How to Create a Productive Workspace Layout

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We often say our workspace reflects our personality, but it would be even truer to say that it reflects our productivity. There is an undeniable correlation between how we organise our personal workspace and our ability to perform our tasks well.

Of course, much of this has to do with how neat we keep our workspace. For many people, a cluttered workspace leads to a cluttered mind, as the saying goes. But this is not true for everybody, and it’s also not the only contributing factor to productivity. 

In this article, we will provide you with some lesser-known workspace design ideas that you can implement yourself to boost productivity. 

Posture and Positioning

The number one factor you need to consider in your workspace layout is how you yourself are actually positioned at your desk. Not only does poor working posture lead to significant negative health effects, but it also impacts your hour-to-hour productivity. If we feel uncomfortable at our desks, this immediately diverts attention away from our tasks. We fidget and reposition ourselves to try to get more comfortable. Each time we do this represents a lapse in focus. 

It’s all about proportionality. You need to configure the elements of your workspace so that your body is always in natural, comfortable positions.

Take into consideration:

  • The ratio of the height of your chair to the height of your desk (you should be able to rest your arms or elbows on the desk without bending over)
  • The positioning of your keyboard (at the distance of your elbow to your fingertips)
  • The positioning of your monitor (at eye-level and at arm’s length)
  • The height and angle of your chair (allowing you to comfortably rest your back at an upright posture)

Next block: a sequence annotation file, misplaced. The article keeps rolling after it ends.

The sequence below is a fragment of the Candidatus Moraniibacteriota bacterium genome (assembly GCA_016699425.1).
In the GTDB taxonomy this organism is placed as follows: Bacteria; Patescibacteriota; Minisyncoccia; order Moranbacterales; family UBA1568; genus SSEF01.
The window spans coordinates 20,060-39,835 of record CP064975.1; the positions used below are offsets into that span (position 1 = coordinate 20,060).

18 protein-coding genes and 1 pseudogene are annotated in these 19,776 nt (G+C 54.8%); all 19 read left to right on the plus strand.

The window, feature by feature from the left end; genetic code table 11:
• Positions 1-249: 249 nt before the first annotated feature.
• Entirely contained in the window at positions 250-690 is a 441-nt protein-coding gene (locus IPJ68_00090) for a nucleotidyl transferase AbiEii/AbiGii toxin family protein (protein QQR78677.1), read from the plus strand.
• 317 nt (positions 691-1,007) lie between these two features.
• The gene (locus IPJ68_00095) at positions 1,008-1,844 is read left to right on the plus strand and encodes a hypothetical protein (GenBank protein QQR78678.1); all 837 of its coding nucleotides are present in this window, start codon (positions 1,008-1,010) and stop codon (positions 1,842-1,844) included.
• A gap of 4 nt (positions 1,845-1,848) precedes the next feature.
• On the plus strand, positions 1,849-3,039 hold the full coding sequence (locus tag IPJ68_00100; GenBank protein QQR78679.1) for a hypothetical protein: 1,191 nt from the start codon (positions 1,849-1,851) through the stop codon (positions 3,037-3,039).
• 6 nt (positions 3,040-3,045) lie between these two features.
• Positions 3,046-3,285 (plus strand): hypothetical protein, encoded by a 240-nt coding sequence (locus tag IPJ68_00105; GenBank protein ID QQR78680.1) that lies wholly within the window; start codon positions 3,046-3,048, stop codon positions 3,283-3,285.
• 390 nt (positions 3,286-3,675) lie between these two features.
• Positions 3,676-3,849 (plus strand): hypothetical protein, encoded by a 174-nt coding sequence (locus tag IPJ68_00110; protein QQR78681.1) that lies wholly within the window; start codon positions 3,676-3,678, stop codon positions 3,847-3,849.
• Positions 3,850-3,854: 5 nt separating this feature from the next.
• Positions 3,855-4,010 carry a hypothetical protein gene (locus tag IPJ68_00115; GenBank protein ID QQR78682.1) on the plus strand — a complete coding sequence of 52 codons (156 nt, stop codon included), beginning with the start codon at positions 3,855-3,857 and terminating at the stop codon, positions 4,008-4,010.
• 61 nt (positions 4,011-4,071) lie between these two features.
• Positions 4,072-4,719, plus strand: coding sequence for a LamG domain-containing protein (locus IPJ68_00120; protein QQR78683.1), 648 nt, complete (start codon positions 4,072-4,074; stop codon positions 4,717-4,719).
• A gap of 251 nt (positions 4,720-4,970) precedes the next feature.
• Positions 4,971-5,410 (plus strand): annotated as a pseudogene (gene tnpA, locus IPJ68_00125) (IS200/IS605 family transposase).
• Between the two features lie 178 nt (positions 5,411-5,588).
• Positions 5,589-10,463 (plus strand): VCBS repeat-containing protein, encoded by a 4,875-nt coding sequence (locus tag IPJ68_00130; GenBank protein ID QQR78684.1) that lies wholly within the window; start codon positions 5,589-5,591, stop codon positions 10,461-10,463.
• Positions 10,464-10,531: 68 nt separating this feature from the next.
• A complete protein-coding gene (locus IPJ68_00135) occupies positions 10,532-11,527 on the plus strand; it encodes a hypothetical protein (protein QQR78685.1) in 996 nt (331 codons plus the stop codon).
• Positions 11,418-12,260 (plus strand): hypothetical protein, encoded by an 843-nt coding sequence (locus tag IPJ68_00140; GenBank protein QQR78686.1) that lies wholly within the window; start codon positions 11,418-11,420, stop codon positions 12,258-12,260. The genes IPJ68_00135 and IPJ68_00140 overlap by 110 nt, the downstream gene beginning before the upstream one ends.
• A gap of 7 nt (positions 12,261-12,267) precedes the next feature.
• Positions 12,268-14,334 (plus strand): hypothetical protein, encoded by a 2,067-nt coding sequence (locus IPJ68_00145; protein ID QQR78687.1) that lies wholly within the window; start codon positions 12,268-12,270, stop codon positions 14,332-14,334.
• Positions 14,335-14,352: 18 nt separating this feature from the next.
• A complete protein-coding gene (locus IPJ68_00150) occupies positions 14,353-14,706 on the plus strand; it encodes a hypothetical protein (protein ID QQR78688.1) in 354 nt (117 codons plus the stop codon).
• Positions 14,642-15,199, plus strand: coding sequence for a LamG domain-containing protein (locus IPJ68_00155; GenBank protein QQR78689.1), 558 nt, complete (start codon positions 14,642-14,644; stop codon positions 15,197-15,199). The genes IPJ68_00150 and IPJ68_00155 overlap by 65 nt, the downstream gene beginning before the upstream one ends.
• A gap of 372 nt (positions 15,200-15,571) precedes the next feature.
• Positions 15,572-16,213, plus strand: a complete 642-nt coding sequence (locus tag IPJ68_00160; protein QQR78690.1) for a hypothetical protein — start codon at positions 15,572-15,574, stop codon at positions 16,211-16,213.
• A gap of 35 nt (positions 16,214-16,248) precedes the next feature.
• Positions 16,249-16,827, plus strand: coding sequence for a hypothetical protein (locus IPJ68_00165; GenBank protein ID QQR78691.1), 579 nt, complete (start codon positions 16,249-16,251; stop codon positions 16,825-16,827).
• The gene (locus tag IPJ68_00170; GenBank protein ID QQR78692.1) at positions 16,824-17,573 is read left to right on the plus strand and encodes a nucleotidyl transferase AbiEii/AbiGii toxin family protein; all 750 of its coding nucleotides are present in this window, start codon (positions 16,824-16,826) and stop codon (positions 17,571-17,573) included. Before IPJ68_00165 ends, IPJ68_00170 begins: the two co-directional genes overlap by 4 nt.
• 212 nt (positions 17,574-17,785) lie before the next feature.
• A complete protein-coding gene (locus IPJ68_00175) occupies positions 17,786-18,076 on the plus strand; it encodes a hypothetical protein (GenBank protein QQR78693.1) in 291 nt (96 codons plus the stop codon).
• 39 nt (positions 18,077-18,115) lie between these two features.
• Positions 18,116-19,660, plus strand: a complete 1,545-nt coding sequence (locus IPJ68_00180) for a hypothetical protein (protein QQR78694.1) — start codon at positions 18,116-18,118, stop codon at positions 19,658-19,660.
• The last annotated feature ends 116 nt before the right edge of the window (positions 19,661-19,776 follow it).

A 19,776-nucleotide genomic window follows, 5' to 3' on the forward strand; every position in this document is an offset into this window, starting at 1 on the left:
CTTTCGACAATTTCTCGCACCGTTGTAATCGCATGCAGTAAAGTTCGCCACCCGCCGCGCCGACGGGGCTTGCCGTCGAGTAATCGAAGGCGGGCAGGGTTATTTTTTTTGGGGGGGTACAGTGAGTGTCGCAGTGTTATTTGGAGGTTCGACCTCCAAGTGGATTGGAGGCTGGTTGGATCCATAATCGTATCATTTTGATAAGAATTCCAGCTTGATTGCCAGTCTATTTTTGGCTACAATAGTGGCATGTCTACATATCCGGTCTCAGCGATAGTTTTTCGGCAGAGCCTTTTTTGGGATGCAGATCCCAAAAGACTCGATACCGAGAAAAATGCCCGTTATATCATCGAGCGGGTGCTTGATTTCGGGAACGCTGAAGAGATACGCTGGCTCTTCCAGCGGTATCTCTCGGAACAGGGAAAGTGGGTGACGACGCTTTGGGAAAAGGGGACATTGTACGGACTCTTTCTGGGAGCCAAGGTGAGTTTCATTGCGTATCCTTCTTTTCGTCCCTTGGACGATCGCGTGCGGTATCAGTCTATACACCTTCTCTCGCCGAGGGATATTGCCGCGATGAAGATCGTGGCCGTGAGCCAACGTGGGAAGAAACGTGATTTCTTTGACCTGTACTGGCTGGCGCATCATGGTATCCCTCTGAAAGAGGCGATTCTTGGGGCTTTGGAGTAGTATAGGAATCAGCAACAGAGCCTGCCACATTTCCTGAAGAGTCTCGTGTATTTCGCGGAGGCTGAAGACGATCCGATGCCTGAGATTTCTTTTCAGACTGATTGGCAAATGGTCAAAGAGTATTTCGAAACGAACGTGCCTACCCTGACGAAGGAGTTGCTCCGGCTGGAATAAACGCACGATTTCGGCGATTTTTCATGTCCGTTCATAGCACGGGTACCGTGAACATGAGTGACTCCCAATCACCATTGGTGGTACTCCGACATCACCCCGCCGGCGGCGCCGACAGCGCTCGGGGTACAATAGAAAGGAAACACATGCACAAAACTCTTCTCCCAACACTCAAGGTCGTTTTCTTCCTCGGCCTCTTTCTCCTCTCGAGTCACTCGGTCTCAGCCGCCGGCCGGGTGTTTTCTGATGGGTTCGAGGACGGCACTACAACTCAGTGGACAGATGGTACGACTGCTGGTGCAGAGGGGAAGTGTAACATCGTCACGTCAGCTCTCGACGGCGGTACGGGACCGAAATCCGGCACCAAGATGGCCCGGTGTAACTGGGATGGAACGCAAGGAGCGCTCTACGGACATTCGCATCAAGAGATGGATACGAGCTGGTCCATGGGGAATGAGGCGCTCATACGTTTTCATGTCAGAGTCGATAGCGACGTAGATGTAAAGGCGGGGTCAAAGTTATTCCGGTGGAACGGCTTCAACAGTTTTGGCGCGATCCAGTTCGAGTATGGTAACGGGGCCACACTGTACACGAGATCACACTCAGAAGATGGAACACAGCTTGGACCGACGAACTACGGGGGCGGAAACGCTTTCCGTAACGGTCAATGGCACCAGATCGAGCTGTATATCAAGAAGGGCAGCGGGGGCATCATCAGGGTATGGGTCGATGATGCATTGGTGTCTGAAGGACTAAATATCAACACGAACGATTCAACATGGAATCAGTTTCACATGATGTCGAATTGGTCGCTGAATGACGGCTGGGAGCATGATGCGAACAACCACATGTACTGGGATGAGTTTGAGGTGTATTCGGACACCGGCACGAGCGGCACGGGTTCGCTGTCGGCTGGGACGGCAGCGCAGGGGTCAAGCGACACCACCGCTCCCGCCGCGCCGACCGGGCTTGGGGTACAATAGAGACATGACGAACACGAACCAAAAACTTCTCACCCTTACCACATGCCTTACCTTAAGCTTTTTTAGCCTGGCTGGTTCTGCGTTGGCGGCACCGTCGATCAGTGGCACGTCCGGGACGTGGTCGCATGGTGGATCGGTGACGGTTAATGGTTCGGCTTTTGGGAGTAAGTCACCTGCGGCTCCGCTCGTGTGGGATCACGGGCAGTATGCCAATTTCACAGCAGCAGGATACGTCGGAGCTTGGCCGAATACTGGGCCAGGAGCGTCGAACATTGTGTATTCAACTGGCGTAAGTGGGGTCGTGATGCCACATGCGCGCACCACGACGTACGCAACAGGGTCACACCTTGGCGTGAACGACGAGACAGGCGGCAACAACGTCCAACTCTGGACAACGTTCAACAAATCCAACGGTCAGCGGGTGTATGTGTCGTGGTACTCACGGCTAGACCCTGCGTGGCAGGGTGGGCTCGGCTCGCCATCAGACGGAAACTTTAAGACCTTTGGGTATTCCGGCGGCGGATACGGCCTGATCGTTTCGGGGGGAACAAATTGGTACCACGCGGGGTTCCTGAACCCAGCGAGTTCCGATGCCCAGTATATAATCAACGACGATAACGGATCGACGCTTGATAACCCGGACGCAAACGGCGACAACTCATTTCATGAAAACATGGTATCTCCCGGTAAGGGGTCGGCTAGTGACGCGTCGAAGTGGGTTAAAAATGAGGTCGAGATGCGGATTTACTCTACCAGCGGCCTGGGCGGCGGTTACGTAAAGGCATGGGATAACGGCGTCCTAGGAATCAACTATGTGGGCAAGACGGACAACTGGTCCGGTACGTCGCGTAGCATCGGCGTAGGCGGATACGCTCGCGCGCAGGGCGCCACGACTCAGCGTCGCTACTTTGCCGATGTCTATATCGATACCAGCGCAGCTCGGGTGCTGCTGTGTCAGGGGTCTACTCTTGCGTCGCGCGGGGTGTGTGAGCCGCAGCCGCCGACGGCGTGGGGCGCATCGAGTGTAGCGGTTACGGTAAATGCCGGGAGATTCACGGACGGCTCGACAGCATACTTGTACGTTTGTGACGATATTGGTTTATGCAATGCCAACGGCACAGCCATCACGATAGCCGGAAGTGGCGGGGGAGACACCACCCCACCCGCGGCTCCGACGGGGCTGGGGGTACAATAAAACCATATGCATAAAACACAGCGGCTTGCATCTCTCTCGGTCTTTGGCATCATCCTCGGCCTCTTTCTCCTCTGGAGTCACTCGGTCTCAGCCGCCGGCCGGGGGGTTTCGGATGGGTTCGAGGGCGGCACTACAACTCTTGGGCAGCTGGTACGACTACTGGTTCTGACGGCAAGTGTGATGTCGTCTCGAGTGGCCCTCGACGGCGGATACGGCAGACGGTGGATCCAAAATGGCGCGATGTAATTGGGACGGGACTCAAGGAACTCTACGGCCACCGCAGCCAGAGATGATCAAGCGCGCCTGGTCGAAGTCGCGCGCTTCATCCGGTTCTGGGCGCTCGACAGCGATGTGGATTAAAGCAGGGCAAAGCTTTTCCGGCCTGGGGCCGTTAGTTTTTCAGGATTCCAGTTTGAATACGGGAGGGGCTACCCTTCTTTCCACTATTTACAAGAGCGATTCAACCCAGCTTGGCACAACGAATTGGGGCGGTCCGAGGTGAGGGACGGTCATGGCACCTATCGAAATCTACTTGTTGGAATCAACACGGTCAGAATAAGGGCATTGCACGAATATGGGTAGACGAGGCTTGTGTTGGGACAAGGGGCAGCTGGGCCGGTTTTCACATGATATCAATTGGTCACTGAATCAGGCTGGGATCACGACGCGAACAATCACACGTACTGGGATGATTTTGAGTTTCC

Minimise Objects

We often build up objects on our desk. It might be an empty coffee cup, surplus stationery, car keys, or odd bits of paper. While these things can clutter your field of vision and distract you, they also provide an opportunity for you to fidget. 

This is not always the case, as simple acts of fidgeting with a pen can actually provide better focus. But it’s a question of how many stimuli you have around you and how much of your attention they are taking up. 

You are probably aware of the impact that fidgeting has on your productivity when you start dismantling your thumb drive to see what it looks like inside. 

You could train yourself to be more focused but, then again, it would just be easier to remove all the objects that make you lose focus in the first place. 

Maintain White Space

In your workspace design, it’s important to maintain ‘white space’. This is a blank space on your desk that you use to place documents temporarily. For example, you may do this to sign something, review it, or prepare it for mailing. 

When setting up your desk, remember that the blank space should be on your dominant side so that you can easily write. Make sure that you quickly clear the space again once the document is no longer necessary. 


An effective workspace office layout really should have some kind of filing system. The simplest reason for this is that it reduces the amount of time you waste in searching for things when you need them. 

In addition to this, having things neatly packed away can also reduce latent anxiety you might feel about being disorganised. For many people, a disorganised workspace office layout can fuel negative thoughts about their own performance. 

A good thing to do is to devote five minutes each day to organising your workspace and organising your filing. Much like making your bed each morning, this can give an immediate boost to your mental health. 

Use Assistant Tools

Although you don’t want to be filling your desk with unnecessary devices, there are a few available assistant tools that can markedly improve your productivity. 

For example, a weight page holder can be indispensable if you need to consult books when you work. Similarly, using a stand to place books or documents on can allow you to consult printed materials at the same level as your computer screen. This is not only more efficient but also better for your posture.

You should also optimise the way you use your computer. For example, consider connecting your laptop to an external monitor or placing it on a stand and connecting it to an external mouse and keyboard. Remember what we said about posture and positioning—try to get your computer screen at eye level and your keyboard at a comfortable distance away from your body. 

The primary objective is comfort and productivity, so only employ devices you need and get rid of the excess.

Design, Innovation, Flexible Workspaces
27 January 2021

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